Table 3. Adverse Events during Gallstone Treatment

VariableGrade*UDCA group (n=24)UDCA+PUFA group (n=21)p-value
Gastrointestinal disorders, No. (%)
Esophageal pain201 (4.8)0.285
Dyspepsia21 (4.2)00.350
Musculoskeletal and connective tissue disorders, No. (%)
Back pain21 (4.2)00.350
Infections and infestations, No. (%)
Vaginal infection201 (4.8)0.285
Total adverse events rate-2 (8.3)2 (9.5)0.890

UDCA, ursodeoxycholic acid; PUFA, n-3 polyunsaturated fatty acids.

*Common Terminology Criteria for Adverse Events grade.


In this preliminary clinical trial, we evaluated the efficacy and safety of combination therapy with UDCA and PUFA versus UDCA monotherapy in patients with cholesterol gallstones. Our results showed that UDCA plus PUFA combination therapy dissolves cholesterol gallstones more effectively than UDCA monotherapy, which aligns with the results of previous animal studies showing protective effects of PUFA against cholesterol gallstones.20,21 We found that the gallstone treatment response rate was significantly higher in the patients receiving combination therapy than in those receiving UDCA alone. In addition, the gallstone dissolution rates tended to be higher in the combination group, compared to the monotherapy group. It is also important to note that with both types of treatment, the dissolution and response rates were higher in patients with gallbladder sludge than in those with distinct gallbladder stones. These findings suggest that combination therapy might be particularly beneficial for patients with sludge-type gallstones, although further investigation is required to confirm this.

The superior efficacy of combination therapy for gallstone dissolution can be attributed to the distinct but complementary mechanisms of UDCA and PUFA. UDCA promotes the dissolution of cholesterol gallstones primarily by increasing bile acid concentrations,13,14 whereas PUFA dissolves cholesterol gallstones by increasing phospholipid levels in bile, thereby reducing cholesterol saturation and interfering with bile mucin formation.20 In addition, the combination of PUFA and UDCA appears to suppress the expression of genes responsible for mucin biosynthesis.21 This downregulation affects gallbladder secretion of mucin, an important component in gallstone formation, thereby further contributing to the superior performance of combination therapy versus UDCA monotherapy in the treatment of gallstones. Thus, combination therapy with this multi-targeted approach provides a comprehensive strategy for more effective gallstone dissolution.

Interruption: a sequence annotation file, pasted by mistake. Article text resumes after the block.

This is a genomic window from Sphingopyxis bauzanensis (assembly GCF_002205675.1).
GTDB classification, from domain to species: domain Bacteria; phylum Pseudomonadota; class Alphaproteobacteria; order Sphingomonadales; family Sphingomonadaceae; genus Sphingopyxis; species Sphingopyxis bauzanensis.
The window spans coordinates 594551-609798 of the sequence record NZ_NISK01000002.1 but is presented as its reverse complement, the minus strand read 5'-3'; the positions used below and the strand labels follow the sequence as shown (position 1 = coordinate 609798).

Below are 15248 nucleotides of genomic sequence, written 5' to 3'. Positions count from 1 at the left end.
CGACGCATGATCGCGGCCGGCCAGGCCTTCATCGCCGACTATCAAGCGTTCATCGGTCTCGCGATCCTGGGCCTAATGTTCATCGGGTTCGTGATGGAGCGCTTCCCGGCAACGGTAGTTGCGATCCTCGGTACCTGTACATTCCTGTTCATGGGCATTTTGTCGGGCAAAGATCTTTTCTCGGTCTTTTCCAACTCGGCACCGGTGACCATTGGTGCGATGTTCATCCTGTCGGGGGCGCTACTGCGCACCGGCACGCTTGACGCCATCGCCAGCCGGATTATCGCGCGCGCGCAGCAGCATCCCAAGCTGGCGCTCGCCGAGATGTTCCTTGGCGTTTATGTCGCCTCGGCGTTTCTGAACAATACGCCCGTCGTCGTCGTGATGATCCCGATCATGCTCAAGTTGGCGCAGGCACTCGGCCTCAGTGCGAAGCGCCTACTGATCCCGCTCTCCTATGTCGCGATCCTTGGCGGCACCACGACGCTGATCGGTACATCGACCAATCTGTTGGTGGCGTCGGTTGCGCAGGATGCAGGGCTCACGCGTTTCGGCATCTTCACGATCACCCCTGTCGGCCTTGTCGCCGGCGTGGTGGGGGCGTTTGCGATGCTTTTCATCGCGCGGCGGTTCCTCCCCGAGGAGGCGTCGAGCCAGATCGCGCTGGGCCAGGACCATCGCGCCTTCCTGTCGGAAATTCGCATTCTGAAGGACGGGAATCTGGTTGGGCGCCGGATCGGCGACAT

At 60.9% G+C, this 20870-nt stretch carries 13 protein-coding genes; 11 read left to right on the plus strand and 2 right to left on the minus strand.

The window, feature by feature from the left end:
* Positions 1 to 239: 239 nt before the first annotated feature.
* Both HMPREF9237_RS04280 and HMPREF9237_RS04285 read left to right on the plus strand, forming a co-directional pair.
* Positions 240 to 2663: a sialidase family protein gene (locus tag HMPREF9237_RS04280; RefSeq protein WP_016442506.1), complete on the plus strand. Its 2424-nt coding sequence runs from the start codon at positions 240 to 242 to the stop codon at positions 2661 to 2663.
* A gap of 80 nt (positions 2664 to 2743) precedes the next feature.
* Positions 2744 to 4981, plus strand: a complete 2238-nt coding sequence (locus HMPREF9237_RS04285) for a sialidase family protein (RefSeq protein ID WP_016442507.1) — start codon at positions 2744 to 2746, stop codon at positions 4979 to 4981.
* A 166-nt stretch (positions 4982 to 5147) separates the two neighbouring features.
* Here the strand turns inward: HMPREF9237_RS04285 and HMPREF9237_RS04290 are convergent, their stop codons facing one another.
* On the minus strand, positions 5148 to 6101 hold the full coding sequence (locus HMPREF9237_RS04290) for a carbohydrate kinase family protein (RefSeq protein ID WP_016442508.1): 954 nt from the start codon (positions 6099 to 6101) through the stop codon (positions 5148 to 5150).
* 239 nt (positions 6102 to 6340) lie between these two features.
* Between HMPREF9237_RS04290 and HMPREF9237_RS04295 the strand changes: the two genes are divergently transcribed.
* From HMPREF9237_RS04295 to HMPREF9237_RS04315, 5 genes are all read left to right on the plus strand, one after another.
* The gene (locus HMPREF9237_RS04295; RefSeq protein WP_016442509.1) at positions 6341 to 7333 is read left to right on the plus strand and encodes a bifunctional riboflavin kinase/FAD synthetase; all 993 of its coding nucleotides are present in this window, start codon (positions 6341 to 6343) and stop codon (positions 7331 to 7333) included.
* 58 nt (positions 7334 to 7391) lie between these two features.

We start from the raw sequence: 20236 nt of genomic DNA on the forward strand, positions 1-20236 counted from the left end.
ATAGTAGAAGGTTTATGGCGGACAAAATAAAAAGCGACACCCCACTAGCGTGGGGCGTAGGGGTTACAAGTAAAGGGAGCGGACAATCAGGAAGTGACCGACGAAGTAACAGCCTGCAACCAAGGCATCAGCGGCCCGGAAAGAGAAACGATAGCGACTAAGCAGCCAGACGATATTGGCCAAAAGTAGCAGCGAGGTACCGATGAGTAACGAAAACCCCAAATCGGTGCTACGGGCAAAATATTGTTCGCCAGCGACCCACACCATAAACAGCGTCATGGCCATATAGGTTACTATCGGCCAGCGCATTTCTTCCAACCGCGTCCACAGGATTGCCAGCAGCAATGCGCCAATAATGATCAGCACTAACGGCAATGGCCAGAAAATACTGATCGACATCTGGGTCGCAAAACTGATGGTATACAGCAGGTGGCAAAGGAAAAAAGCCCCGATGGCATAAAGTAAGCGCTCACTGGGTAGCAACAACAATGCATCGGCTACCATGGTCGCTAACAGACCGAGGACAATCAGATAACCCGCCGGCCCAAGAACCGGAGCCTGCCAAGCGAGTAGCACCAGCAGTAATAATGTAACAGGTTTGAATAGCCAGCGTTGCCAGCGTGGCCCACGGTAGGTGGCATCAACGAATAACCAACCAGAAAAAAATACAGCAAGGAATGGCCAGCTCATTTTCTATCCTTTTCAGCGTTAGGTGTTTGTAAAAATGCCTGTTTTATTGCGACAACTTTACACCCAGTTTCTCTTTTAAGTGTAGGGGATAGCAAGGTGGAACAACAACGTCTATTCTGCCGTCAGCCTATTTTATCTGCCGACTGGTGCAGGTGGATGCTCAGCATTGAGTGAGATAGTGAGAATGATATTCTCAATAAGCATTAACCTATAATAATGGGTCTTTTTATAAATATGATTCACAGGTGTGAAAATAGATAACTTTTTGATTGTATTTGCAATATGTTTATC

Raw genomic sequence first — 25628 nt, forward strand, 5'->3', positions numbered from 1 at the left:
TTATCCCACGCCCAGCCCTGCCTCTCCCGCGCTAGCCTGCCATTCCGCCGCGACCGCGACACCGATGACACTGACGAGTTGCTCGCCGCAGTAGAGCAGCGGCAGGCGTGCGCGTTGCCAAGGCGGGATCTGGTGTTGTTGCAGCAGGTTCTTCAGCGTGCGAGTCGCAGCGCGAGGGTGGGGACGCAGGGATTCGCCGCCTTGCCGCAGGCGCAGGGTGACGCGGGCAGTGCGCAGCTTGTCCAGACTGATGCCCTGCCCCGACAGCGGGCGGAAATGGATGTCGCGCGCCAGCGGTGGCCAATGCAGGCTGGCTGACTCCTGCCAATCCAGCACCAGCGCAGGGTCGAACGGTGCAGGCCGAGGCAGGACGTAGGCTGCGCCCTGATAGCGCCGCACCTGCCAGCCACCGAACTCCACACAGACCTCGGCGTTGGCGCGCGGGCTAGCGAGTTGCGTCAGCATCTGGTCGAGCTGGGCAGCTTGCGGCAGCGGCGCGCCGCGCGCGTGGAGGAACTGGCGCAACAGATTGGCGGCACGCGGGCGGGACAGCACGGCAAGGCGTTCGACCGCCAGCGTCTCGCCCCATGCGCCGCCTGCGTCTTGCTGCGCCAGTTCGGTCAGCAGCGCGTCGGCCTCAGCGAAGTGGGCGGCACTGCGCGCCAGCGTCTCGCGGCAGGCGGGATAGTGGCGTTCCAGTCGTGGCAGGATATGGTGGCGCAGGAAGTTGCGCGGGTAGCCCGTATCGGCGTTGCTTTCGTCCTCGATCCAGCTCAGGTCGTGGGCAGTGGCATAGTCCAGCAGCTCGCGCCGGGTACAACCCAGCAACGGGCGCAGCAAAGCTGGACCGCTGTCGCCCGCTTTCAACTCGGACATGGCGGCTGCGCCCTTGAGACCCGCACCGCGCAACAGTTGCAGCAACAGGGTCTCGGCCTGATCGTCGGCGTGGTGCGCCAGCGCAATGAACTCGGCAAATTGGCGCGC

There are two important issues to consider regarding our results. The first is that although statistical differences were seen in overall dissolution rates and response rates between monotherapy and combination therapy, they were not statistically significant when gallbladder stones and gallbladder sludge were considered separately.

In this study, subgroup analysis revealed differences that may be attributed to the relatively small sample size and the uneven distribution of gallstones and sludge between the monotherapy and combination therapy groups. To address this, we initially assessed the normality of our data using the Shapiro-Wilk test. For variables that did not exhibit normal distribution, we employed nonparametric tests, such as the Mann-Whitney U test or the Kruskal-Wallis test (Supplementary Table 1). Furthermore, to statistically account for the imbalance in the distribution of gallstones and sludge, we performed an analysis using the Quade test to adjust for covariates in our assessment of the overall dissolution rate. Additionally, we applied logistic regression analysis to adjust for confounders, thereby refining our calculation of the overall response rate and presenting these findings with adjusted p-values. The second issue is that both monotherapy and combination therapy were more effective against gallbladder sludge than against distinct gallbladder stones. This finding may be related to the duration of the study and the nature of the gallstones. Most studies analyzing the effectiveness of UDCA for gallstone dissolution have followed gallstones for >12 months.26 These studies found that gallstones became increasingly difficult to dissolve as their diameter increased. Therefore, our 6-month study period is relatively short, and while this time may have been adequate for dissolving smaller gallstones (e.g., sludge), it may not be sufficient for larger stones. Indeed, previous studies reported that while symptoms resolved after 3 months of UDCA administration, complete dissolution of gallstones required an average of 12 months.27,28